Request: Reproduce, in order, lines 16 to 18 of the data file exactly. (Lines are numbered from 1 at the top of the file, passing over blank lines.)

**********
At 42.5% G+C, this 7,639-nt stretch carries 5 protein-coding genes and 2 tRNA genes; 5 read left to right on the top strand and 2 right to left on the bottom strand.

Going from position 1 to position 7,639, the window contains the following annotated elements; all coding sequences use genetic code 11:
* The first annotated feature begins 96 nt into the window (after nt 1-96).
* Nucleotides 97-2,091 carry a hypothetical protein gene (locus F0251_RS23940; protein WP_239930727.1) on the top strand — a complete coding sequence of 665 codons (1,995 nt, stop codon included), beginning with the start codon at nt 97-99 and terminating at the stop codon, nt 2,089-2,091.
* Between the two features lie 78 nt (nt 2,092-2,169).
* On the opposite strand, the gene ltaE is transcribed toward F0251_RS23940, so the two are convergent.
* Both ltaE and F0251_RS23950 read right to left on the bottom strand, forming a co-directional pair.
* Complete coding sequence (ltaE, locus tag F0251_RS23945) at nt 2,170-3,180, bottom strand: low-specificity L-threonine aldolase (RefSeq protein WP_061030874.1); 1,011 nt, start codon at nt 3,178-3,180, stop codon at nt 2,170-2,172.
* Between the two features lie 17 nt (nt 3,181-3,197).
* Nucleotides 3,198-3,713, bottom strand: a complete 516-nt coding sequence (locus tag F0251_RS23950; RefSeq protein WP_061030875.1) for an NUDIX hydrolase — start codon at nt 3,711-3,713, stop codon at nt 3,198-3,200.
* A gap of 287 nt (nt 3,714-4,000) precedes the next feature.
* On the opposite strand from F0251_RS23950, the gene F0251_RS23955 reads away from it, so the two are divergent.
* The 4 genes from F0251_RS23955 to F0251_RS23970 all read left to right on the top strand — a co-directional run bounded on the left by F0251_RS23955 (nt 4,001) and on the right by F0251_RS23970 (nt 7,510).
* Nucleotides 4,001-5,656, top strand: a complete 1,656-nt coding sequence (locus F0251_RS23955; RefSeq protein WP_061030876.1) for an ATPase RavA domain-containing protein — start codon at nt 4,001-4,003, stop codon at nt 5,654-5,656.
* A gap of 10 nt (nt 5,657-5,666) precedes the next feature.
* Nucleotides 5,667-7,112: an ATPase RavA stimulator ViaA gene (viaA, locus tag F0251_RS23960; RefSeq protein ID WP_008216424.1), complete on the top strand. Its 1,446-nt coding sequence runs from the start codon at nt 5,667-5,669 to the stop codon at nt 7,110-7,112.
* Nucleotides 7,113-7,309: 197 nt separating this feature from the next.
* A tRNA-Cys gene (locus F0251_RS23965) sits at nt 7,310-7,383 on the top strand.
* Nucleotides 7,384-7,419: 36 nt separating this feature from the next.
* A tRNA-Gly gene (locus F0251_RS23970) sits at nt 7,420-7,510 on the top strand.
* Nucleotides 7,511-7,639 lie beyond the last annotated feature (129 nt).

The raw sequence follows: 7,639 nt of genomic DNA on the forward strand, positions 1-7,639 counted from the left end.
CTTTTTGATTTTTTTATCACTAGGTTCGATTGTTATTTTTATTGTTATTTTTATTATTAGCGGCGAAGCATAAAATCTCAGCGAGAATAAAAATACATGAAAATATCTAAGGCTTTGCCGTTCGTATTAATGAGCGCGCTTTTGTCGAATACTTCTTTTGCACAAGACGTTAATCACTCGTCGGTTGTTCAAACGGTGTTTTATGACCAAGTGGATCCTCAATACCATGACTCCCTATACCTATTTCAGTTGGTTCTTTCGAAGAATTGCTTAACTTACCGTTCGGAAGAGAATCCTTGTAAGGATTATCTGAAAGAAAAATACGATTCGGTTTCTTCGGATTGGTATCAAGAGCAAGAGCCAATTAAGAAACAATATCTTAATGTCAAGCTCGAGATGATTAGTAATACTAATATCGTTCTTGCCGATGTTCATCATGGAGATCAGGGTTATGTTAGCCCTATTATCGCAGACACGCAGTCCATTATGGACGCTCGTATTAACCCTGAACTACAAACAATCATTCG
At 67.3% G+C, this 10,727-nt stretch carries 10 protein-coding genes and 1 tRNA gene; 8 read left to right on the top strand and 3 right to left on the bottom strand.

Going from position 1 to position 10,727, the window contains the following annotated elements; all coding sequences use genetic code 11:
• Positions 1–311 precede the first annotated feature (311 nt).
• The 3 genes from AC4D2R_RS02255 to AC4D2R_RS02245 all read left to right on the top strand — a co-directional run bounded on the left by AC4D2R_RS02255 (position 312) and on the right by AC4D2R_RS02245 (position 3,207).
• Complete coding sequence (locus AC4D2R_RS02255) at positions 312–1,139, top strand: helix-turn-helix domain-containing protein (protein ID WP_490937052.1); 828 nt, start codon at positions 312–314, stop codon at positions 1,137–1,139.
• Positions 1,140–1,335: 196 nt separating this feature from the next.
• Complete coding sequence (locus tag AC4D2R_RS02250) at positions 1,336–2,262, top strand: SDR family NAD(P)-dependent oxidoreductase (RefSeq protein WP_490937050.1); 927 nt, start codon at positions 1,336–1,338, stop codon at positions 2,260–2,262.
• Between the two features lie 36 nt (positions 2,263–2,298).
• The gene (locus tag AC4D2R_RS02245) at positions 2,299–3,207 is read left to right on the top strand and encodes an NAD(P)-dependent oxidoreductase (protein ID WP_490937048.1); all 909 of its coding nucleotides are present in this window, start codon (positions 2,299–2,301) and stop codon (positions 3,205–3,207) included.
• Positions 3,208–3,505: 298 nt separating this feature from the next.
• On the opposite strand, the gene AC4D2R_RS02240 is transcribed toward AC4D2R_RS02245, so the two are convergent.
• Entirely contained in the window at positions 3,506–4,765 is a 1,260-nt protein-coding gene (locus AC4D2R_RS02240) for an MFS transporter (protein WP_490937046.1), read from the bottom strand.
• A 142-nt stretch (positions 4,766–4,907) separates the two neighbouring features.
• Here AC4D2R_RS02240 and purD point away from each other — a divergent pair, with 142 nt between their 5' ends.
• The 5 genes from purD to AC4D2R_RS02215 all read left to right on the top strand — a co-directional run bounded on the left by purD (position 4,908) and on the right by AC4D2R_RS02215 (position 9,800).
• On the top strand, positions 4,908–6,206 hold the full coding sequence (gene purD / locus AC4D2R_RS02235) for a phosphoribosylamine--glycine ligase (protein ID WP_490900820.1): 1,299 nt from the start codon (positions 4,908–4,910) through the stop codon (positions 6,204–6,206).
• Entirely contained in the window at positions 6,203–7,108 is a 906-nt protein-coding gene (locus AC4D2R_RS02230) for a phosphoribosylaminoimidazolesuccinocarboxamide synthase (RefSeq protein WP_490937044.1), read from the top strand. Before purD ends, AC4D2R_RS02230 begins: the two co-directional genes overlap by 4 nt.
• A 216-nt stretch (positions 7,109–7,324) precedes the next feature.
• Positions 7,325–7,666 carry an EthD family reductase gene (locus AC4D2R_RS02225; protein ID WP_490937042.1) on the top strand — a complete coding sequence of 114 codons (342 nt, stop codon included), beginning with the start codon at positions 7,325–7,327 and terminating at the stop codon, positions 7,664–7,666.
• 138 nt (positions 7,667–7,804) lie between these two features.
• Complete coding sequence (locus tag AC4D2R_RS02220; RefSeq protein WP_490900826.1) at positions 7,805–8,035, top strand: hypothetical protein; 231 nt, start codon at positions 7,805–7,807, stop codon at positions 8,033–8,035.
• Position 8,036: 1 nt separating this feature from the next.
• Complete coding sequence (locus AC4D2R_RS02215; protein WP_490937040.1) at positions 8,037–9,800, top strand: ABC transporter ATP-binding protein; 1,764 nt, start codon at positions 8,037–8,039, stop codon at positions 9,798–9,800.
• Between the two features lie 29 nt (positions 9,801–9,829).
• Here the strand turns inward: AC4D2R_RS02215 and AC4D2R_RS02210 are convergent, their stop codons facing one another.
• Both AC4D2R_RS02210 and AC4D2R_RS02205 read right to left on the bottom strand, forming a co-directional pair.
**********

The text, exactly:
* Nucleotides 5,667-7,112: an ATPase RavA stimulator ViaA gene (viaA, locus tag F0251_RS23960; RefSeq protein ID WP_008216424.1), complete on the top strand. Its 1,446-nt coding sequence runs from the start codon at nt 5,667-5,669 to the stop codon at nt 7,110-7,112.
* Nucleotides 7,113-7,309: 197 nt separating this feature from the next.
* A tRNA-Cys gene (locus F0251_RS23965) sits at nt 7,310-7,383 on the top strand.